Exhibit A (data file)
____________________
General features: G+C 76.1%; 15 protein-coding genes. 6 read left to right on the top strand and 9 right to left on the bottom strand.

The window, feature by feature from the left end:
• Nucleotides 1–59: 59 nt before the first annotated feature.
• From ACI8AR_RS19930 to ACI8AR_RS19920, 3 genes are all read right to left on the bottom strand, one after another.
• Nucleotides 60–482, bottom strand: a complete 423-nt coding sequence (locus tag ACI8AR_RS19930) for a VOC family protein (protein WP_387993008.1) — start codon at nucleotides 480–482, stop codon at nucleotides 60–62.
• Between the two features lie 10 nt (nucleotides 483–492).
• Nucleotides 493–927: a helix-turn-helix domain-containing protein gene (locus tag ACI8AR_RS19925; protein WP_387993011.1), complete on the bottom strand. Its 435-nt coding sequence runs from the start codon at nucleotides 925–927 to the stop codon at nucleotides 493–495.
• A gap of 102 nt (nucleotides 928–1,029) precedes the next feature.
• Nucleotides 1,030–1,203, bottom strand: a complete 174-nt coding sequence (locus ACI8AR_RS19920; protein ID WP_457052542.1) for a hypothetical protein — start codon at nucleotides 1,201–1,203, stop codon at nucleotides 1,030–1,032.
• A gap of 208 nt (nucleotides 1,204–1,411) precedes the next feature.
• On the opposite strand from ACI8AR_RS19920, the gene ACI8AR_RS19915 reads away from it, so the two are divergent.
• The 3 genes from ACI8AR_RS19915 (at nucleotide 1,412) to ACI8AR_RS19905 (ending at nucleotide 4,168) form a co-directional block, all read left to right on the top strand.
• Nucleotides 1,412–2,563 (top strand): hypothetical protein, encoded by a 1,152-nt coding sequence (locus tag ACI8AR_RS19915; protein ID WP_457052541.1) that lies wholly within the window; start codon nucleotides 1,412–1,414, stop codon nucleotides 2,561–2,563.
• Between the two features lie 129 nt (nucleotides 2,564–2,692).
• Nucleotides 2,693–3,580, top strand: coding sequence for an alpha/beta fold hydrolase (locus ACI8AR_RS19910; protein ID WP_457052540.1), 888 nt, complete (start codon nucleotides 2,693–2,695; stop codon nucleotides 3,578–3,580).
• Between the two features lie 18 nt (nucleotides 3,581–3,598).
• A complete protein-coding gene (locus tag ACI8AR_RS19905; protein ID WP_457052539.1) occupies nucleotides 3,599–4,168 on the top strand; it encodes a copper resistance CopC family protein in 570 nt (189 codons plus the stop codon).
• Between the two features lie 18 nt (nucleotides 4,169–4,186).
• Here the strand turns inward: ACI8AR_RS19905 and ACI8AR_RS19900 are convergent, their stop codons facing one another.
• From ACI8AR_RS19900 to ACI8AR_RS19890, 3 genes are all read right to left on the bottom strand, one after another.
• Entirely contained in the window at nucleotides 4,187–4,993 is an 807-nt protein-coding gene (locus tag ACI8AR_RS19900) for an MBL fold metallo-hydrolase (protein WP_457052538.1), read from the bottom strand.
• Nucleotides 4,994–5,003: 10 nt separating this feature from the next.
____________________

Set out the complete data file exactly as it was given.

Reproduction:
General features: G+C 76.1%; 15 protein-coding genes. 6 read left to right on the top strand and 9 right to left on the bottom strand.

The window, feature by feature from the left end:
• Nucleotides 1–59: 59 nt before the first annotated feature.
• From ACI8AR_RS19930 to ACI8AR_RS19920, 3 genes are all read right to left on the bottom strand, one after another.
• Nucleotides 60–482, bottom strand: a complete 423-nt coding sequence (locus tag ACI8AR_RS19930) for a VOC family protein (protein WP_387993008.1) — start codon at nucleotides 480–482, stop codon at nucleotides 60–62.
• Between the two features lie 10 nt (nucleotides 483–492).
• Nucleotides 493–927: a helix-turn-helix domain-containing protein gene (locus tag ACI8AR_RS19925; protein WP_387993011.1), complete on the bottom strand. Its 435-nt coding sequence runs from the start codon at nucleotides 925–927 to the stop codon at nucleotides 493–495.
• A gap of 102 nt (nucleotides 928–1,029) precedes the next feature.
• Nucleotides 1,030–1,203, bottom strand: a complete 174-nt coding sequence (locus ACI8AR_RS19920; protein ID WP_457052542.1) for a hypothetical protein — start codon at nucleotides 1,201–1,203, stop codon at nucleotides 1,030–1,032.
• A gap of 208 nt (nucleotides 1,204–1,411) precedes the next feature.
• On the opposite strand from ACI8AR_RS19920, the gene ACI8AR_RS19915 reads away from it, so the two are divergent.
• The 3 genes from ACI8AR_RS19915 (at nucleotide 1,412) to ACI8AR_RS19905 (ending at nucleotide 4,168) form a co-directional block, all read left to right on the top strand.
• Nucleotides 1,412–2,563 (top strand): hypothetical protein, encoded by a 1,152-nt coding sequence (locus tag ACI8AR_RS19915; protein ID WP_457052541.1) that lies wholly within the window; start codon nucleotides 1,412–1,414, stop codon nucleotides 2,561–2,563.
• Between the two features lie 129 nt (nucleotides 2,564–2,692).
• Nucleotides 2,693–3,580, top strand: coding sequence for an alpha/beta fold hydrolase (locus ACI8AR_RS19910; protein ID WP_457052540.1), 888 nt, complete (start codon nucleotides 2,693–2,695; stop codon nucleotides 3,578–3,580).
• Between the two features lie 18 nt (nucleotides 3,581–3,598).
• A complete protein-coding gene (locus tag ACI8AR_RS19905; protein ID WP_457052539.1) occupies nucleotides 3,599–4,168 on the top strand; it encodes a copper resistance CopC family protein in 570 nt (189 codons plus the stop codon).
• Between the two features lie 18 nt (nucleotides 4,169–4,186).
• Here the strand turns inward: ACI8AR_RS19905 and ACI8AR_RS19900 are convergent, their stop codons facing one another.
• From ACI8AR_RS19900 to ACI8AR_RS19890, 3 genes are all read right to left on the bottom strand, one after another.
• Entirely contained in the window at nucleotides 4,187–4,993 is an 807-nt protein-coding gene (locus tag ACI8AR_RS19900) for an MBL fold metallo-hydrolase (protein WP_457052538.1), read from the bottom strand.
• Nucleotides 4,994–5,003: 10 nt separating this feature from the next.